# Maximum of 2 random variables

This might be an easy question but currently I'm fighting over it with our TA who gave it in the final exam.

Let $X, Y$ random variables and define $Z= \max \{X, Y\}$ what is the distribution of $Z \mid \{X > Y\}$?

Should be $Z\mid \{X>Y\}\sim X$, right?!

Thank you all.

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I dislike phrasing this as "the distribution of $Z\mid\{X>Y\}$", because students misconstrue it as "the distribution of $\Big( Z\mid\{X>Y\}\Big)$", as if there were a thing called $Z\mid\{X>Y\}$ whose distribution is sought. It's actually $\Big( \text{the distribution of }Z \Big) \mid\{X>Y\}$. – Michael Hardy May 9 '12 at 17:21

The distribution of $Z=\max(X,Y)$ given that $X>Y$ is in general not at all the same as the distribution of $X$. There are many examples.

For instance, let us suppose that $X$ and $Y$ are independent, and take on the values $0$ and $1$, each with probability $1/2$. Let $Z=\max(X,Y)$.

Given that $X>Y$, then for sure $Z=1$. Thus the distribution of $Z$ is entirely different from the distribution of $X$. The distribution of $Z$ turns out to be the same as the distribution of $X$, given that $X>Y$. But the conditional distribution of $X$, given that $X>Y$, is not the same thing as the distribution of $X$.

Remark: There is a very large difference between a random variable $V$ and the value that $V$ happens to take on at a particular $\omega$ in the sample space.

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+1 It's true that the datum $X>Y$ tells us that $Z$ equals $X$, but it also tells us something more about $X$. – leonbloy May 9 '12 at 13:36

Summaryzing the previous answers, a possible answer to the question is simply $$Z\mid\{X>Y\} \sim X \mid \{X>Y\}\ .$$ I don't know if this is enough for the question but it seems correct to me.

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In a formal way: you have for any measurable set $A\subseteq \mathbb R$: $$P(\omega:Z(\omega)\in A,X(\omega)>Y(\omega)) = P(\omega:X(\omega)\in A,X(\omega)>Y(\omega))$$ since $Z(\omega) = X(\omega)$ for all $\omega$ such that $X(\omega)>Y(\omega)$.

From the definition of the conditional expectation $\displaystyle{P(\Phi|\Psi) = \frac{P(\Phi,\Psi)}{P(\Psi)}}$ you have $$P(Z\in A|X>Y) = \frac{P(Z\in A,X>Y)}{P(X>Y)} = \frac{P(X\in A,X>Y)}{P(X>Y)}$$ which is in general different from $P(X\in A)$ which is the distribution of $X$.

As an example: let $X\sim\mathcal N(1,1)$ and $Y = 2X$. Then $P(X\geq 1) = 0.5$ and $$P(X>Y) = P(X<0) = p>0$$ is some positive value, but $P(X\geq 1,X>Y) = P(X\geq 1,X<0) = 0$ so $P(Z\geq 1|X>Y) = 0$.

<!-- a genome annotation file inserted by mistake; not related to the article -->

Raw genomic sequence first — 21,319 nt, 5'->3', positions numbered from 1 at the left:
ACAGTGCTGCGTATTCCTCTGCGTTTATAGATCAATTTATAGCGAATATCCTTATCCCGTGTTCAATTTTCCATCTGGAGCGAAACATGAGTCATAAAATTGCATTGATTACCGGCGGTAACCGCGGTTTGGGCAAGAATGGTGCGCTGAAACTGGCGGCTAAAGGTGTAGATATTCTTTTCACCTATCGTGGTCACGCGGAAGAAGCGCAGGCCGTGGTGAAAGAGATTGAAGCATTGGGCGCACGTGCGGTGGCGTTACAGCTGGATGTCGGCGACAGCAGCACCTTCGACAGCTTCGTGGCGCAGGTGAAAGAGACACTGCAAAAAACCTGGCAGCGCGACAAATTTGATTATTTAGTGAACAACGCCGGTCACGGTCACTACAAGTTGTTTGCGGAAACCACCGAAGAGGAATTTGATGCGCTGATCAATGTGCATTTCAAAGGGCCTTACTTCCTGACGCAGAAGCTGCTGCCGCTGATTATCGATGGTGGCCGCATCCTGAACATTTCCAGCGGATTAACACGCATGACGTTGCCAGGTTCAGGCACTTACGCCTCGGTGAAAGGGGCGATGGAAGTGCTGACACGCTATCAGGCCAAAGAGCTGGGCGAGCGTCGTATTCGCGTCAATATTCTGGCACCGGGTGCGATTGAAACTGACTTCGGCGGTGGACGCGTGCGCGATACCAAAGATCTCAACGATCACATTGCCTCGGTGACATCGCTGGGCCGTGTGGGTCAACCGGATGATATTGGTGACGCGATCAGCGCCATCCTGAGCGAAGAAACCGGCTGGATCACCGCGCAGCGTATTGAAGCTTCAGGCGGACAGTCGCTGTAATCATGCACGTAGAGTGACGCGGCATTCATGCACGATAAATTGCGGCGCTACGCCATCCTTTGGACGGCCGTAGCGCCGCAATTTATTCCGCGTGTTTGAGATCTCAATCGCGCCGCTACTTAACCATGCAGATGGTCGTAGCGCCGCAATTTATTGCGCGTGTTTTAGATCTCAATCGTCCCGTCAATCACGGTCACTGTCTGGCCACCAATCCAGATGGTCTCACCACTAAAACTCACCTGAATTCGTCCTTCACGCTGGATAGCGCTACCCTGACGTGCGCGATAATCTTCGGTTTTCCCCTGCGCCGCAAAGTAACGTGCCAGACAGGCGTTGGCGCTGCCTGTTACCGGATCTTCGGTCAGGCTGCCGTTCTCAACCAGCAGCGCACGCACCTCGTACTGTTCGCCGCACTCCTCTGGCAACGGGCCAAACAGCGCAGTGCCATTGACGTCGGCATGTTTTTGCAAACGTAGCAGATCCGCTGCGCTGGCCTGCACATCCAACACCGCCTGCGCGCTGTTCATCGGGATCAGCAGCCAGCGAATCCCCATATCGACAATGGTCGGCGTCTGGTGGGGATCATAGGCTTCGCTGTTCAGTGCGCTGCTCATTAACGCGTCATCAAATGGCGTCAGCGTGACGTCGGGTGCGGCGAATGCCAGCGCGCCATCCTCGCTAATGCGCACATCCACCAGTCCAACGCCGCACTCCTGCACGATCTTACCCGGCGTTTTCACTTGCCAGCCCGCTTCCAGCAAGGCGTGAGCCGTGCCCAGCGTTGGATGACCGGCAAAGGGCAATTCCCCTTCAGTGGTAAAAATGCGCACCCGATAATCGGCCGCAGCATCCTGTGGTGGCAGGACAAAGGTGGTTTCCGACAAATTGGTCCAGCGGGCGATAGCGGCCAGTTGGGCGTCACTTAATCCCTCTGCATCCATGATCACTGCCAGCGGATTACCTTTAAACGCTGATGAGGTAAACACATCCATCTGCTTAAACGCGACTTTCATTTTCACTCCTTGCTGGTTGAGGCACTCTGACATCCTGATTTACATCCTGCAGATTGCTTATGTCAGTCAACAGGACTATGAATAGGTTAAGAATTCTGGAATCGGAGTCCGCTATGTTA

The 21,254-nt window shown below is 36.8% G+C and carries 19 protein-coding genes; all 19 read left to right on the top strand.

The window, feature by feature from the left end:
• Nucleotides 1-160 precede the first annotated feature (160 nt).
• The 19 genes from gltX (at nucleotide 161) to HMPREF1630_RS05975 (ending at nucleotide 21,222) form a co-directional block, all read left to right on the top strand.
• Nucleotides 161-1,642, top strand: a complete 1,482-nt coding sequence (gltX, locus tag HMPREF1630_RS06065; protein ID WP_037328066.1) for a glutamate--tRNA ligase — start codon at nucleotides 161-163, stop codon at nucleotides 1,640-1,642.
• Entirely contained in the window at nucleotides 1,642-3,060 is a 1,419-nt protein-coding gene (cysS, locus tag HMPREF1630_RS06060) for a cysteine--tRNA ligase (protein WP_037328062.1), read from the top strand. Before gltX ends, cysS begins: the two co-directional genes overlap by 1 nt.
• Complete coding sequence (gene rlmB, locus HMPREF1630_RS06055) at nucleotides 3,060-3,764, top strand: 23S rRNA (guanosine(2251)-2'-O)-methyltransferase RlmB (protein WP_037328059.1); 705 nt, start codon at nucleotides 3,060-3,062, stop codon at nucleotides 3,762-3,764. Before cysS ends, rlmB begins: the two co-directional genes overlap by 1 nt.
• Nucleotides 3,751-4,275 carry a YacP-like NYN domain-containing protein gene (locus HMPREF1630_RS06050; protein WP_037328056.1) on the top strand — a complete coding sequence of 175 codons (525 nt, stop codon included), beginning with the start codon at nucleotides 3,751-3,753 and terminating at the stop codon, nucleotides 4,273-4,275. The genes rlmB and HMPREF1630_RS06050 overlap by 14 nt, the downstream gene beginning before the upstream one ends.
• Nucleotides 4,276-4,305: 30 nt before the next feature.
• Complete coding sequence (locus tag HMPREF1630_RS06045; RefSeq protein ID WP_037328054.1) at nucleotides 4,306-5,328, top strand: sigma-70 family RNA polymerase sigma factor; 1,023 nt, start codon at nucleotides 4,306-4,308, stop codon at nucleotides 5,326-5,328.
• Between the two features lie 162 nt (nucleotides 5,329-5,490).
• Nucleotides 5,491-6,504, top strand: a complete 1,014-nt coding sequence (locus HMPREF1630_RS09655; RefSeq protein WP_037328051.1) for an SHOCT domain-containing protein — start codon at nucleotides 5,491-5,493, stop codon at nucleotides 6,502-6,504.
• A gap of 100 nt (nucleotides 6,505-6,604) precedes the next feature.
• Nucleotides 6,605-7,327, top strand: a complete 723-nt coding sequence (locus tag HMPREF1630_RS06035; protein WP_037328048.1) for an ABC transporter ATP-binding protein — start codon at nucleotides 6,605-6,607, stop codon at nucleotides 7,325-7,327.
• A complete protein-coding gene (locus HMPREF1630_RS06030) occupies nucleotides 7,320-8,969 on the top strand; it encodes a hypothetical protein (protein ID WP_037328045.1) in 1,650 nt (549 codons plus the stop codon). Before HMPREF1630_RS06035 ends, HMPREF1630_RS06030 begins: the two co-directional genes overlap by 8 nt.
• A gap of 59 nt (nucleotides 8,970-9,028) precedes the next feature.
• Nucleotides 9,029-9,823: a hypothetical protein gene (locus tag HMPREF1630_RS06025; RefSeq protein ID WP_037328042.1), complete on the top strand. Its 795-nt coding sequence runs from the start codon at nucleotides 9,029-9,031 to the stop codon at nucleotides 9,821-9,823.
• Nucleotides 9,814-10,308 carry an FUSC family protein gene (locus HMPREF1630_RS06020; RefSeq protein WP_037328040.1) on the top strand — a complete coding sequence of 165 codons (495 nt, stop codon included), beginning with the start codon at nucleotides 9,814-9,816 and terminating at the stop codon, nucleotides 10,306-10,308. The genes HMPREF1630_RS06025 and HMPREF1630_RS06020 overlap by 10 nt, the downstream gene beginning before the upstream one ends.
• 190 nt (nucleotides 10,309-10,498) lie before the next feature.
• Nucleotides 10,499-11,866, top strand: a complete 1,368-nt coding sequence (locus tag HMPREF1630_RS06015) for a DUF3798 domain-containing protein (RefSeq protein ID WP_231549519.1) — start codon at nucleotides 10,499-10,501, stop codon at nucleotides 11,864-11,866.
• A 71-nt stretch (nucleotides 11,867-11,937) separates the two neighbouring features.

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nice counter-example! (+1) – robjohn May 9 '12 at 14:33

The conditional PDF of $Z$ conditionally on $[X\gt Y]$ is the only function $g$ such that, for every bounded measurable function $u$, $$\int u(z)g(z)\mathrm dz=\mathrm E(u(Z)\mid X\gt Y)\propto\mathrm E(u(X); X\gt Y),$$ where $\propto$ means that a factor independent of $u$ was omitted. Let us assume that $X$ and $Y$ are independent. Write $f_X$ for the PDF of $X$ (when this exists) and $G_Y$ for the function defined by $G_Y(y)=\mathrm P(Y\lt y)$ for every $y$ (thus, $G_Y$ is a modified CDF of $Y$ where the inequality sign is strict). Then, $$\mathrm E(u(X); X\gt Y)=\iint u(x)\,[x\gt y]f_X(x)\mathrm d\mathrm P_Y(y)=\int u(x)G_Y(x)f_X(x)\mathrm dx.$$ By identification, $g(z)\propto f_X(z)G_Y(z)$, hence $$\color{red}{g(z)=c^{-1}f_X(z)G_Y(z)},\qquad c=\int f_X(x)F_Y(x)\mathrm dx=\mathrm E(G_Y(X))=\mathrm P(X\gt Y).$$ In particular, $g=f_X$ means that $G_Y$ is constant on $S_X=\{x\mid f_X(x)\ne0\}$. Two examples: (i) If $S_X$ is the whole real line, this is impossible. (ii) If $S_X=(0,+\infty)$, this means that $Y\leqslant0$ with full probability.

In general, assuming the distribution of $X$ is $\mu$, one sees that the distribution of $Z$ conditionally on $[X\gt Y]$ is $\nu$ with $$\color{blue}{\mathrm d\nu(z)=c^{-1}G_Y(z)\mathrm d\mu(z)},\qquad c=\int G_Y(x)\mathrm d\mu(x)=\mathrm E(G_Y(X))=\mathrm P(X\gt Y).$$

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Let rephrase the question this way: What is the conditional distribution of $X$, given that $X>Y$?

Suppose $\displaystyle X\sim\left.\begin{cases} 1 & \text{with probability }p, \\ 0 & \text{with probability }1-p \end{cases}\right\}$, and $Y$ is an independent copy of $X$.

What is the conditional probability distribution of $X$, given that $X>Y$? It is $$\Pr(X=1\mid X>Y)=1.$$

What is the conditional probability distribution of $X$, given that $X\ge Y$? It is $$\Pr(X=1\mid X \ge Y) = \frac{p}{1-p+p^2}.$$

POSTSCRIPT: I dislike phrasing this as $$\text{the distribution of }Z\mid\{X>Y\},$$ because students misconstrue it as $$\text{the distribution of }\Big( Z\mid\{X>Y\}\Big),$$ as if there were a thing called $Z\mid\{X>Y\}$ whose distribution is sought. It's actually $$\Big( \text{the distribution of }Z \Big) \mid\{X>Y\}.$$

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